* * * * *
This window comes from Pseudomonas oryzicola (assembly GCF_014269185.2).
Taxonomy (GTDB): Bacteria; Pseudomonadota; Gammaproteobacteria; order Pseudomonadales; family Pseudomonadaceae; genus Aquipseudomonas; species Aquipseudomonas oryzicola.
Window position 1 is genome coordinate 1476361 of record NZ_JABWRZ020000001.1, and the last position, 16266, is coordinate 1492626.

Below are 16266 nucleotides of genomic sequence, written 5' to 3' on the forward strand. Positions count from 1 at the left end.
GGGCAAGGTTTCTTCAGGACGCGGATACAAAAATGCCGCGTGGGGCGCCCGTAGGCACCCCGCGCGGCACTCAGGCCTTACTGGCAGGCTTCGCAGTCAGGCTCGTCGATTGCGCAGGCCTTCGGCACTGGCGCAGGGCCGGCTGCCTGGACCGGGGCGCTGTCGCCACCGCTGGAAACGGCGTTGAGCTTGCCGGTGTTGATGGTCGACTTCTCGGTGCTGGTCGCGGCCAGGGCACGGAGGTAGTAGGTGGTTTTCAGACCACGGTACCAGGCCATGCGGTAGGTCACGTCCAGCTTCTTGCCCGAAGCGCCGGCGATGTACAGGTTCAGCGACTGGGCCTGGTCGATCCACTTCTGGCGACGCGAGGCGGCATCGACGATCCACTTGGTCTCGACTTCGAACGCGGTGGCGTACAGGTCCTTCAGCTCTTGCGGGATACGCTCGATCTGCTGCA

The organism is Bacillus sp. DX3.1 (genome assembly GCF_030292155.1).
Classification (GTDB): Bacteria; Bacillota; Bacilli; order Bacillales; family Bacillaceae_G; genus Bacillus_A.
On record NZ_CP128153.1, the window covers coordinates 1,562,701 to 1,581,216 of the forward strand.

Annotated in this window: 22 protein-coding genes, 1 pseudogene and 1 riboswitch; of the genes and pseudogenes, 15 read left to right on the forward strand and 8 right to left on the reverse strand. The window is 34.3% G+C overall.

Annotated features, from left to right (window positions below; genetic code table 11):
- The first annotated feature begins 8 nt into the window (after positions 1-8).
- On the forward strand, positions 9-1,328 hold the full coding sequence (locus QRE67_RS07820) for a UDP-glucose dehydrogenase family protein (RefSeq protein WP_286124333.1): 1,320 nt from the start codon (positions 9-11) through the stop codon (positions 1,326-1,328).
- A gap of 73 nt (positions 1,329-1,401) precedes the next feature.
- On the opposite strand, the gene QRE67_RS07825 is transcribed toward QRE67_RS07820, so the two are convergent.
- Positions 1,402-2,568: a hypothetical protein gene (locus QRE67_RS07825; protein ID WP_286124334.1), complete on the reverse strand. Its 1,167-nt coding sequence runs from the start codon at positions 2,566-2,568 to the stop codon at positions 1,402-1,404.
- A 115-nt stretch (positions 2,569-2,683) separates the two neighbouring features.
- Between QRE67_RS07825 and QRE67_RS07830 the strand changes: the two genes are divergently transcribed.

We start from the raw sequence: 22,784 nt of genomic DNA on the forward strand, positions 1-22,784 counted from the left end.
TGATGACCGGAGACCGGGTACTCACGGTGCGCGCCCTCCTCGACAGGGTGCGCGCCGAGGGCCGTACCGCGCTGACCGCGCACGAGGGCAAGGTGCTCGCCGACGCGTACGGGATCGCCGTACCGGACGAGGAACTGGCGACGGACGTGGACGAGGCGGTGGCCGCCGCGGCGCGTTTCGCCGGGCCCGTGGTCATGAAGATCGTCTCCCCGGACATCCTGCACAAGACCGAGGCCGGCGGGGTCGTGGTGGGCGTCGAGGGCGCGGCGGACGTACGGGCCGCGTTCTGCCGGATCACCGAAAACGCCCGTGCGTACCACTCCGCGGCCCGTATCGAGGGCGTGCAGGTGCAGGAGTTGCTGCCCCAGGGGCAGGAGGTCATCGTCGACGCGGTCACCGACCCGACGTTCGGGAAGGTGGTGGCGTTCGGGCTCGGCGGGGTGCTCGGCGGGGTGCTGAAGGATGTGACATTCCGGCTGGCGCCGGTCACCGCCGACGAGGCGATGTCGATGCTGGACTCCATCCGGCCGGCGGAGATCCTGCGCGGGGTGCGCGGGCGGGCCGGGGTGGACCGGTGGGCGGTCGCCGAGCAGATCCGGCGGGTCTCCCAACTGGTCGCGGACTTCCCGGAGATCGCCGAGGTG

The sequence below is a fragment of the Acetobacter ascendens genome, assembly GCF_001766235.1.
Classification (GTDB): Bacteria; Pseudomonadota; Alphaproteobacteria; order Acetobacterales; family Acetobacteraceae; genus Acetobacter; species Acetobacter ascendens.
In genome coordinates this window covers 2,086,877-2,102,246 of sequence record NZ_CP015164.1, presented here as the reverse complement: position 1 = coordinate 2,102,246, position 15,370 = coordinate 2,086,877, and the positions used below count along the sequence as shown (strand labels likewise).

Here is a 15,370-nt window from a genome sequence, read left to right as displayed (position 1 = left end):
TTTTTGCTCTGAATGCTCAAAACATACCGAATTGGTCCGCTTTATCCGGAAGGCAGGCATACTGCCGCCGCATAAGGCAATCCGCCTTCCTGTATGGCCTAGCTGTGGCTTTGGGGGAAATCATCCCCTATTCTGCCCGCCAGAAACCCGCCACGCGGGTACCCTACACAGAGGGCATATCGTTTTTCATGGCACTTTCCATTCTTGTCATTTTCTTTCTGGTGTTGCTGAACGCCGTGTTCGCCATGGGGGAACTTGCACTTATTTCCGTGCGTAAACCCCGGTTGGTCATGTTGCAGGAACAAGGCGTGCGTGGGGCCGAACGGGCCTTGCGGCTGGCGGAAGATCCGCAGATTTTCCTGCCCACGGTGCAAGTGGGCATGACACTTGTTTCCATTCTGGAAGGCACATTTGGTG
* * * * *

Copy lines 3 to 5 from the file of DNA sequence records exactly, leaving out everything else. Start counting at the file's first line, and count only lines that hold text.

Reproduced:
Window position 1 is genome coordinate 1476361 of record NZ_JABWRZ020000001.1, and the last position, 16266, is coordinate 1492626.

Below are 16266 nucleotides of genomic sequence, written 5' to 3' on the forward strand. Positions count from 1 at the left end.
GGGCAAGGTTTCTTCAGGACGCGGATACAAAAATGCCGCGTGGGGCGCCCGTAGGCACCCCGCGCGGCACTCAGGCCTTACTGGCAGGCTTCGCAGTCAGGCTCGTCGATTGCGCAGGCCTTCGGCACTGGCGCAGGGCCGGCTGCCTGGACCGGGGCGCTGTCGCCACCGCTGGAAACGGCGTTGAGCTTGCCGGTGTTGATGGTCGACTTCTCGGTGCTGGTCGCGGCCAGGGCACGGAGGTAGTAGGTGGTTTTCAGACCACGGTACCAGGCCATGCGGTAGGTCACGTCCAGCTTCTTGCCCGAAGCGCCGGCGATGTACAGGTTCAGCGACTGGGCCTGGTCGATCCACTTCTGGCGACGCGAGGCGGCATCGACGATCCACTTGGTCTCGACTTCGAACGCGGTGGCGTACAGGTCCTTCAGCTCTTGCGGGATACGCTCGATCTGCTGCA